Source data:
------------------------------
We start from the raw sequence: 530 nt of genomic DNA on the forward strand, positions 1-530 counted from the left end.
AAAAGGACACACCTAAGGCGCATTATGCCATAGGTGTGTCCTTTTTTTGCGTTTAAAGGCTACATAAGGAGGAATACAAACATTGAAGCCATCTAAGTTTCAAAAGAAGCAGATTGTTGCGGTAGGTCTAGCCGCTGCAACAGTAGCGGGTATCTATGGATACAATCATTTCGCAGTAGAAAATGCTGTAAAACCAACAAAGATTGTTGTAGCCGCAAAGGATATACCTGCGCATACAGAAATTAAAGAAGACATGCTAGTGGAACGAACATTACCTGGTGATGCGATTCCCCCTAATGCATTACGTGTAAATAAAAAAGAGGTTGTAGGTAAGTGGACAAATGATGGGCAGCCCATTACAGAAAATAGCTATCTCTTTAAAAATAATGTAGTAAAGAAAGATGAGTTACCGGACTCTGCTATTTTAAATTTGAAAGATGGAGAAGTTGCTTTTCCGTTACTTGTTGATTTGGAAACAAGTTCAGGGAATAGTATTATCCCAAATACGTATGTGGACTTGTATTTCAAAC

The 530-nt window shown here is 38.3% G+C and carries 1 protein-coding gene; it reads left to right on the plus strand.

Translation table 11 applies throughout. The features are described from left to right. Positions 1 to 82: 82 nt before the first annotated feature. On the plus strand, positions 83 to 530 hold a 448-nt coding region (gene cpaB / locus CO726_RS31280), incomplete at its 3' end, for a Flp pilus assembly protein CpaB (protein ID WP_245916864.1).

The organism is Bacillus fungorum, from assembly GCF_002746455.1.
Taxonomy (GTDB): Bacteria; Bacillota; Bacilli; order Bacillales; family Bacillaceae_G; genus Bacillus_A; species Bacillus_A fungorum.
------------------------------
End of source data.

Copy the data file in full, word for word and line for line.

We start from the raw sequence: 530 nt of genomic DNA on the forward strand, positions 1-530 counted from the left end.
AAAAGGACACACCTAAGGCGCATTATGCCATAGGTGTGTCCTTTTTTTGCGTTTAAAGGCTACATAAGGAGGAATACAAACATTGAAGCCATCTAAGTTTCAAAAGAAGCAGATTGTTGCGGTAGGTCTAGCCGCTGCAACAGTAGCGGGTATCTATGGATACAATCATTTCGCAGTAGAAAATGCTGTAAAACCAACAAAGATTGTTGTAGCCGCAAAGGATATACCTGCGCATACAGAAATTAAAGAAGACATGCTAGTGGAACGAACATTACCTGGTGATGCGATTCCCCCTAATGCATTACGTGTAAATAAAAAAGAGGTTGTAGGTAAGTGGACAAATGATGGGCAGCCCATTACAGAAAATAGCTATCTCTTTAAAAATAATGTAGTAAAGAAAGATGAGTTACCGGACTCTGCTATTTTAAATTTGAAAGATGGAGAAGTTGCTTTTCCGTTACTTGTTGATTTGGAAACAAGTTCAGGGAATAGTATTATCCCAAATACGTATGTGGACTTGTATTTCAAAC

The 530-nt window shown here is 38.3% G+C and carries 1 protein-coding gene; it reads left to right on the plus strand.

Translation table 11 applies throughout. The features are described from left to right. Positions 1 to 82: 82 nt before the first annotated feature. On the plus strand, positions 83 to 530 hold a 448-nt coding region (gene cpaB / locus CO726_RS31280), incomplete at its 3' end, for a Flp pilus assembly protein CpaB (protein ID WP_245916864.1).

The organism is Bacillus fungorum, from assembly GCF_002746455.1.
Taxonomy (GTDB): Bacteria; Bacillota; Bacilli; order Bacillales; family Bacillaceae_G; genus Bacillus_A; species Bacillus_A fungorum.